By Ara Arabyan Ph.D.
Armand Ayaltin DNM, RHP
Nurel Beylerian Ph.D.
We have been following with interest the developments concerning the Melkonian Educational Institute in Nicosia, whose 'owner', the Armenian General Benevolent Union (AGBU), has decided to shut down the school and sell the lands despite strong opposition from Armenian communities in Cyprus and elsewhere.
Just before Christmas 2006, the Cyprus Court of Appeal came down with two rulings in favour of the AGBU. The first judgment freed the properties from the protective status they had been enjoying, while the second ruling supposedly gave the AGBU the green light to liquidate the school and sell the lands, nullifying the court injunction that was obtained earlier by the Armenian Patriarch of Istanbul.
We are gratified to see that concerned individuals within the government of Cyprus have taking steps to re-instate the protection of the historic Melkonian buildings as well as the forests, which are permanent testaments to the will of the survivors of the Armenian Genocide of 1915 to fight death with renewed life. Melkonian is also a timeless testament to the good will and hospitality of the Cypriot people and authorities which is forever appreciated by Armenians throughout the world.
But our thoughts today centre around the second judgment of the Cyprus Court of Appeal, which according to the AGBU, allows it to close the school and sell the lands.
In fact, Appeal No. 58/2006 of the Cyprus Court of Appeal does no such thing.
The Court of Appeal ruling upholds the Agreement of 1926, whose three signatories are the benefactor, Mr. G. Melkonian, the Armenian Patriarch of Istanbul, and the AGBU. Let us look at just three important terms of this agreement:
* The agreement gives full rights to the AGBU to treat the properties being transferred to it as it pleases (and this is the term being used by the AGBU as justification for its planned action), * The AGBU promises to maintain the Melkonian establishments in Cyprus from the proceeds of the sale of the properties it receives, and * The AGBU promises to pay a yearly sum to the benefactor for his living expenses.
These three terms alone explain the intent of the benefactor and the trust he had in the strength of the agreement as well as the commitment he was receiving from the AGBU.
Leaving aside the issue of whether the AGBU has lived up to its promises, the key question that arises is: What properties did the Agreement of 1926 transfer to the AGBU, on which the Cyprus Court of Appeal ruling is based?
Answering this question is of vital importance because it alone sheds light on the exact meaning of the court ruling.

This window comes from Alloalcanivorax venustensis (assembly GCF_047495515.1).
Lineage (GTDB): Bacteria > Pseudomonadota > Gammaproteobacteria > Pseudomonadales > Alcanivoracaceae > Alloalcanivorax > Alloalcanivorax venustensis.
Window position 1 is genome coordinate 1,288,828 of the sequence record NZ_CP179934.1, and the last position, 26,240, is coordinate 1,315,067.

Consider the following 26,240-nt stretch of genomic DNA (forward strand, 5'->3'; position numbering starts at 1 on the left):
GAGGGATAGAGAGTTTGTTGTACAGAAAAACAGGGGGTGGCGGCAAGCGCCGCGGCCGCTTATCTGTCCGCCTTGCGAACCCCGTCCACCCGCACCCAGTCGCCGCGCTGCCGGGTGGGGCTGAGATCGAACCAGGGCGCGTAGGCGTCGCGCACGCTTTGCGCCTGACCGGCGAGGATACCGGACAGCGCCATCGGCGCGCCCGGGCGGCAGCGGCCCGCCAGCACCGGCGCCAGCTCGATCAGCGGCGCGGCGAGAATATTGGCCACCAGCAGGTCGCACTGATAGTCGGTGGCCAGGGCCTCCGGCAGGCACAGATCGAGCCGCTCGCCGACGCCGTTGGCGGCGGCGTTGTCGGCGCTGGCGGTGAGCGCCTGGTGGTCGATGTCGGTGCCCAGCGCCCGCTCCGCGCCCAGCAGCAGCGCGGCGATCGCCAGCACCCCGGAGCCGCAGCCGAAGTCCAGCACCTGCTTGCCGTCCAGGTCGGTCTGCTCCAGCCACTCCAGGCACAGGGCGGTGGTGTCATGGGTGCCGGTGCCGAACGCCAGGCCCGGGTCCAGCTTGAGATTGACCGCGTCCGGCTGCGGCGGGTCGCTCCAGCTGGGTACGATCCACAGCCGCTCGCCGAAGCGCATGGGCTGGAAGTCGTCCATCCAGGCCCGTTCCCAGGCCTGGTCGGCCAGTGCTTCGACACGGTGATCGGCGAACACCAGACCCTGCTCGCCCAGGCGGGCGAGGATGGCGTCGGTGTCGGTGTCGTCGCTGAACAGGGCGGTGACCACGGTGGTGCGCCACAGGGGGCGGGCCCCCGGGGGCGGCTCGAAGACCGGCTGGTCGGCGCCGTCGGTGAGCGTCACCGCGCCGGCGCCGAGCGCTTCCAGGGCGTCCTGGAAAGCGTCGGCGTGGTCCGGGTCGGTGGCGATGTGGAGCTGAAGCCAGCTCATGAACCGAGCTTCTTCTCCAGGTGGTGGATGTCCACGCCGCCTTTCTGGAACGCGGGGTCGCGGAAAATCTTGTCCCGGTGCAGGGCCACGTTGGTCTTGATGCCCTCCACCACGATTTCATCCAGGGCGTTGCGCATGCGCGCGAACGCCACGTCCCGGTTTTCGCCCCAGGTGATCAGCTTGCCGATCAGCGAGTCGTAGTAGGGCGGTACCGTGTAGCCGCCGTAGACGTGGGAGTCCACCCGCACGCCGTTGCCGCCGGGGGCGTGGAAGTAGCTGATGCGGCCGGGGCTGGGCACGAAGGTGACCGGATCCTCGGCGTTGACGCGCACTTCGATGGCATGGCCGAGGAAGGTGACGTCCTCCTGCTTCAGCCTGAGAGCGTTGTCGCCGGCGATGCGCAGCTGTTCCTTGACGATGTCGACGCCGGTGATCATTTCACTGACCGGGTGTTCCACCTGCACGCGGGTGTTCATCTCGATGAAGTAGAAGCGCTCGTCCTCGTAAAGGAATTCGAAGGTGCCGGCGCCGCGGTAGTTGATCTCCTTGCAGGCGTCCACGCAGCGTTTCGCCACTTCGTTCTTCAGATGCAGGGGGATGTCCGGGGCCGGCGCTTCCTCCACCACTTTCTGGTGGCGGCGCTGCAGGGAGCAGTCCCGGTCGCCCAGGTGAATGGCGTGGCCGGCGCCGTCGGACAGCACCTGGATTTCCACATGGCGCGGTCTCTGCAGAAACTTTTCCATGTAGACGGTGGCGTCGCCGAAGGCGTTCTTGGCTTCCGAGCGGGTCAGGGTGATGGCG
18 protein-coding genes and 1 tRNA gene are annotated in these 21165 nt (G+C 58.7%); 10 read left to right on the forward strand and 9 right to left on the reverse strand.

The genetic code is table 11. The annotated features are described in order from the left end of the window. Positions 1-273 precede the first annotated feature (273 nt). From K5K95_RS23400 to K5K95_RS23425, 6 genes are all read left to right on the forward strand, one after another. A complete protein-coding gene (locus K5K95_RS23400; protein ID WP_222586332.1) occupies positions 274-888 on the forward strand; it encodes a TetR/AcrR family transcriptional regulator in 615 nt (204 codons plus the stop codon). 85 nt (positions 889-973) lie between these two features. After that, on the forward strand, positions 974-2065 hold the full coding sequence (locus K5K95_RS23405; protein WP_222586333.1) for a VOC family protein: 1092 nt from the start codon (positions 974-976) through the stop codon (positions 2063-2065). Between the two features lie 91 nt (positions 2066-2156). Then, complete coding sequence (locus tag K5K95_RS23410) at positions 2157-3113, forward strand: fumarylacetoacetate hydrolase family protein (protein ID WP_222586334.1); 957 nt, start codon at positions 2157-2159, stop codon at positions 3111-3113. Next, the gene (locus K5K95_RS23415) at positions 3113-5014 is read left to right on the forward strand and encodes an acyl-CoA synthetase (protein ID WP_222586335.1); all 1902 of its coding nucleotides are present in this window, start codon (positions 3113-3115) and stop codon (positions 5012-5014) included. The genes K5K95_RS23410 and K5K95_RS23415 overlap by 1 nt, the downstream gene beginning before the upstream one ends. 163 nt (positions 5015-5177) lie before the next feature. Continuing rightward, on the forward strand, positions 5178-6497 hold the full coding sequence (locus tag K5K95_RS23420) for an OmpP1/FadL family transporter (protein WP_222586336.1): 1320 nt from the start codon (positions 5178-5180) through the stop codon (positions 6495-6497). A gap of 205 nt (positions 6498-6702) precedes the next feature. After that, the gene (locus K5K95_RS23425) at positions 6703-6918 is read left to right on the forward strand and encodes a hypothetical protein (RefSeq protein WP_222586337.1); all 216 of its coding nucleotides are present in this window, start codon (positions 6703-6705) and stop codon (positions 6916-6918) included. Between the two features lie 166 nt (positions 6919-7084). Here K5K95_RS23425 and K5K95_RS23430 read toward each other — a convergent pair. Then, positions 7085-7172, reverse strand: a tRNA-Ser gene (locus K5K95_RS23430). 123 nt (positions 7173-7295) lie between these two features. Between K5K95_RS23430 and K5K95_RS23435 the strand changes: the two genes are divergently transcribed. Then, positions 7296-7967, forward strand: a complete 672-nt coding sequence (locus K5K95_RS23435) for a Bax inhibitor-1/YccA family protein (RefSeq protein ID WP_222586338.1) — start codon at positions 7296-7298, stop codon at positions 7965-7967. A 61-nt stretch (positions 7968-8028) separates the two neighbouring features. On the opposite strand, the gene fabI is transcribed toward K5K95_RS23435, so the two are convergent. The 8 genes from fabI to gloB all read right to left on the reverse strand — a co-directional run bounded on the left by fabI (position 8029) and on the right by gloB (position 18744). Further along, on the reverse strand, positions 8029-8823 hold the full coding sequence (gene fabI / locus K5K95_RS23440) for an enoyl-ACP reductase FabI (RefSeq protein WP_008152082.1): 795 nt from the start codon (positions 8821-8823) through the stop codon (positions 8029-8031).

The 1926 agreement transfers to the AGBU several properties in Egypt, certain goods, and some company shares, with the stipulation that the AGBU should sell the transferred assets and add the proceeds to its general funds to be used for benevolent projects, the first of which is identified as the maintenance of the Melkonian establishments in Nicosia.
The 1926 Agreement specifies the assets transferred to the AGBU in meticulous detail, and they do not include the Melkonian real estate and properties in Cyprus.
Therefore, the Cyprus Court of Appeal ruling which asserts the legality of the 1926 Agreement, does not apply to the transfer of the Cyprus properties, which were part of an entirely different transaction between the Armenian Patriarchate of Istanbul and the AGBU. Mr. Melkonian was not involved in that transaction, as he never owned the properties in Cyprus. The land in Cyprus was purchased and the buildings were built by the Patriarchate.
Given that the ruling of the Cyprus Court of Appeal is based solely on the Agreement of 1926 and that this agreement is in no way associated with the Melkonian properties in Cyprus, no one has the legal justification to apply the ruling to a different transaction that took place between the Armenian Patriarchate of Istanbul and the AGBU, to which Mr. Melkonian was not even a signatory.
Doing otherwise will set a very dangerous precedent, not only for Cyprus, but also for the entire Commonwealth as well as the European Union, and we doubt very much that the Cyprus Court of Appeal intends to do anything of the sort.
The Court of Appeal decision also makes reference to the sale of part of the Melkonian property in the past. At the time, no one challenged the sale because generally it was agreed that it was a good way to guarantee the future financial viability of the school.
This sale was not intended to be the first step to liquidate the Melkonian properties, and relevant parties never forfeited their right to challenge future sales that might hinder the operation of the school.
We believe that a clarifying statement is needed from the Cyprus Court of Appeal regarding the key issue raised here: did it intend to set a precedent by applying the terms of one agreement between three sides, to an entirely different agreement between two sides?
A clear statement will go a long way toward preventing opportunistic groups from misrepresenting the decision and causing irreparable damage to a venerable institution that has honourably served Cyprus and many Armenian communities for eight decades.
Ara Arabyan Ph.D., Prof. of Mechanical Engineering, Univ. of Arizona, USA
Armand Ayaltin DNM, RHP, President, Nuvelt Ltd., Vancouver, Canada
Nurel Beylerian Ph.D., P.Eng, President, Bomar Inc., Toronto, Canada